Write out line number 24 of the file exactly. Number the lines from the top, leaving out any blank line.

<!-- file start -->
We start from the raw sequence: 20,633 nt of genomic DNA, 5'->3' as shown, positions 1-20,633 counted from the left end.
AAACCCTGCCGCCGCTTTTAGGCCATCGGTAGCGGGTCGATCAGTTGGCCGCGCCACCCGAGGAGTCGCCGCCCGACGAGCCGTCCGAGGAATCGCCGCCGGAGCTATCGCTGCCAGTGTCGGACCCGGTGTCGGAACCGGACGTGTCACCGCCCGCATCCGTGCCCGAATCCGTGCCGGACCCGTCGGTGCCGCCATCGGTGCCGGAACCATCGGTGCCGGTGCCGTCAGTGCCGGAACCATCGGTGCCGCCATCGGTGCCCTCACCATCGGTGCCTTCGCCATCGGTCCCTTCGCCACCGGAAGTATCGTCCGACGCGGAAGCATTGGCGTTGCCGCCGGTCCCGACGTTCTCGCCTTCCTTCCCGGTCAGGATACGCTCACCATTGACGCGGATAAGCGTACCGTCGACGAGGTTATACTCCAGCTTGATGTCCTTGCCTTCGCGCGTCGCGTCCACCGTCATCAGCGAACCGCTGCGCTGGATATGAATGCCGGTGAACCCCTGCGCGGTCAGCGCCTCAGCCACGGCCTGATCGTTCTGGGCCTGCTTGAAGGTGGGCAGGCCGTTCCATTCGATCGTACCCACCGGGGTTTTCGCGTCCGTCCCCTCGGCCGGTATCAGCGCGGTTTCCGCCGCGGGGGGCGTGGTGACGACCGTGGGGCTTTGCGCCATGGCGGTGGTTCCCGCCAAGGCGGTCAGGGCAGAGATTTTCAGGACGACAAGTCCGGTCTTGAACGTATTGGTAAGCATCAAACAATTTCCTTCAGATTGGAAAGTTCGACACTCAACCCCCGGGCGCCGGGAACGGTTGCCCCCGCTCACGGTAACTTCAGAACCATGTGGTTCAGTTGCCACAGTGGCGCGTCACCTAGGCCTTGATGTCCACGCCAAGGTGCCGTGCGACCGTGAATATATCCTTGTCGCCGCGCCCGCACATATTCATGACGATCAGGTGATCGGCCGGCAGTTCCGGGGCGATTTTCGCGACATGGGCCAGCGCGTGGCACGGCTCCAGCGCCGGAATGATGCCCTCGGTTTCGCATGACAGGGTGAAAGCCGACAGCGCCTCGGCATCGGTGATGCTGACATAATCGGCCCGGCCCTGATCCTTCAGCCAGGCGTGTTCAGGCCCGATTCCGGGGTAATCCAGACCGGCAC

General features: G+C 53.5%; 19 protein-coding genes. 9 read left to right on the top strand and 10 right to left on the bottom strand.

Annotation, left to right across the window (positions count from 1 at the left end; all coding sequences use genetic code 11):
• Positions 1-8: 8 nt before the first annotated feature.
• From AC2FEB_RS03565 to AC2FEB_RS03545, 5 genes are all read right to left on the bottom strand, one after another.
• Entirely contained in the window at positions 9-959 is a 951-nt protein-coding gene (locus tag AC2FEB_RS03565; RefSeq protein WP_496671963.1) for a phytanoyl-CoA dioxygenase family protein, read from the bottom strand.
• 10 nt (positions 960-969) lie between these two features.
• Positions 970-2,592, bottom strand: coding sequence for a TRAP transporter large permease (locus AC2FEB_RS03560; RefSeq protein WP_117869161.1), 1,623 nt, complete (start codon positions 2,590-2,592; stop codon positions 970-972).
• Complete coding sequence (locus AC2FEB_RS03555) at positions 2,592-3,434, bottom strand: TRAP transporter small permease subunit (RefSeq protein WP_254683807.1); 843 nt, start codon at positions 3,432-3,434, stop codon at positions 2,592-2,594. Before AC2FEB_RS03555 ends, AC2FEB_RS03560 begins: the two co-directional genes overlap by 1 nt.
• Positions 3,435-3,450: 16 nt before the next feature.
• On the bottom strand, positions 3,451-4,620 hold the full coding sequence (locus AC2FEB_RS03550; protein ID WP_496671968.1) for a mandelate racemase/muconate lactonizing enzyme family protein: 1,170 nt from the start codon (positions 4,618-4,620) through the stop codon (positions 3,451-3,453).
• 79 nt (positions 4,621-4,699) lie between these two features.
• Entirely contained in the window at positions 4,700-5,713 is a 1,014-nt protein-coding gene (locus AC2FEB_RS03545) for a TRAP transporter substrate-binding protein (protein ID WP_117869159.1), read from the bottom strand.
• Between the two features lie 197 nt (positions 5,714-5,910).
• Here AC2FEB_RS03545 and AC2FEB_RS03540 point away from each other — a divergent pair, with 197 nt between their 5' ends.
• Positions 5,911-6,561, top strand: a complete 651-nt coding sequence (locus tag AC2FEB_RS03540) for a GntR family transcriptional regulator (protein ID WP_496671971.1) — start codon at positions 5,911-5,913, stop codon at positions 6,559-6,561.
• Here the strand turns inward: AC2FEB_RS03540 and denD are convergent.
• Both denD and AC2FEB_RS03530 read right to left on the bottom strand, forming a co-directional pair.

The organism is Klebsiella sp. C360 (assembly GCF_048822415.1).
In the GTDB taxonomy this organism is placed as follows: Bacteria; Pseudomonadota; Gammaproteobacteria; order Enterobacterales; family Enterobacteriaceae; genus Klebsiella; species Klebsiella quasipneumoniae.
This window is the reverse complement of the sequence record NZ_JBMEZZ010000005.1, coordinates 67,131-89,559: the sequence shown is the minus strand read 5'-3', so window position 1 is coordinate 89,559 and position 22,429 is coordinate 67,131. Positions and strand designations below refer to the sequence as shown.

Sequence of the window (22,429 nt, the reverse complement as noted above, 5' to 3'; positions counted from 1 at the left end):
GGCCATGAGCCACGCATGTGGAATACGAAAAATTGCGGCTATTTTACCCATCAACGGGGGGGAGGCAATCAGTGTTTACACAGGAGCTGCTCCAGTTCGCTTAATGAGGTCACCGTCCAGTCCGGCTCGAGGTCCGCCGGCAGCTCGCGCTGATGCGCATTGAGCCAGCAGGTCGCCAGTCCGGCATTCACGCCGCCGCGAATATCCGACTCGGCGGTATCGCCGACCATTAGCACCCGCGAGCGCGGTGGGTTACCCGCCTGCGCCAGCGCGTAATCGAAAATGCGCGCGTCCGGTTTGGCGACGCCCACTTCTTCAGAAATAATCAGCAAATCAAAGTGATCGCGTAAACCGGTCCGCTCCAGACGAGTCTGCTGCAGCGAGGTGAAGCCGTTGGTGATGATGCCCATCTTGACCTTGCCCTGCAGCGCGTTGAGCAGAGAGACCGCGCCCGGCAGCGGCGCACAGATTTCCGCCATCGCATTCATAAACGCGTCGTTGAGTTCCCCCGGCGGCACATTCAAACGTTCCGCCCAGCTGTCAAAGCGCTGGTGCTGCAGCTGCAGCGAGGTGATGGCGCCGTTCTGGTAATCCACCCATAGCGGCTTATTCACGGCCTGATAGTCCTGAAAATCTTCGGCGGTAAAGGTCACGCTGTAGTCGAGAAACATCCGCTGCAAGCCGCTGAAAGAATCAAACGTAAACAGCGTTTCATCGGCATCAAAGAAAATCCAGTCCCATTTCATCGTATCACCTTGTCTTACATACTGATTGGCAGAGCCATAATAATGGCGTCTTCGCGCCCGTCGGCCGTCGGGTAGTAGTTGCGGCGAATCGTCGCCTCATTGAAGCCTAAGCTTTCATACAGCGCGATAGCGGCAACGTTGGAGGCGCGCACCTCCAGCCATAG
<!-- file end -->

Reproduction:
GGCCATGAGCCACGCATGTGGAATACGAAAAATTGCGGCTATTTTACCCATCAACGGGGGGGAGGCAATCAGTGTTTACACAGGAGCTGCTCCAGTTCGCTTAATGAGGTCACCGTCCAGTCCGGCTCGAGGTCCGCCGGCAGCTCGCGCTGATGCGCATTGAGCCAGCAGGTCGCCAGTCCGGCATTCACGCCGCCGCGAATATCCGACTCGGCGGTATCGCCGACCATTAGCACCCGCGAGCGCGGTGGGTTACCCGCCTGCGCCAGCGCGTAATCGAAAATGCGCGCGTCCGGTTTGGCGACGCCCACTTCTTCAGAAATAATCAGCAAATCAAAGTGATCGCGTAAACCGGTCCGCTCCAGACGAGTCTGCTGCAGCGAGGTGAAGCCGTTGGTGATGATGCCCATCTTGACCTTGCCCTGCAGCGCGTTGAGCAGAGAGACCGCGCCCGGCAGCGGCGCACAGATTTCCGCCATCGCATTCATAAACGCGTCGTTGAGTTCCCCCGGCGGCACATTCAAACGTTCCGCCCAGCTGTCAAAGCGCTGGTGCTGCAGCTGCAGCGAGGTGATGGCGCCGTTCTGGTAATCCACCCATAGCGGCTTATTCACGGCCTGATAGTCCTGAAAATCTTCGGCGGTAAAGGTCACGCTGTAGTCGAGAAACATCCGCTGCAAGCCGCTGAAAGAATCAAACGTAAACAGCGTTTCATCGGCATCAAAGAAAATCCAGTCCCATTTCATCGTATCACCTTGTCTTACATACTGATTGGCAGAGCCATAATAATGGCGTCTTCGCGCCCGTCGGCCGTCGGGTAGTAGTTGCGGCGAATCGTCGCCTCATTGAAGCCTAAGCTTTCATACAGCGCGATAGCGGCAACGTTGGAGGCGCGCACCTCCAGCCATAG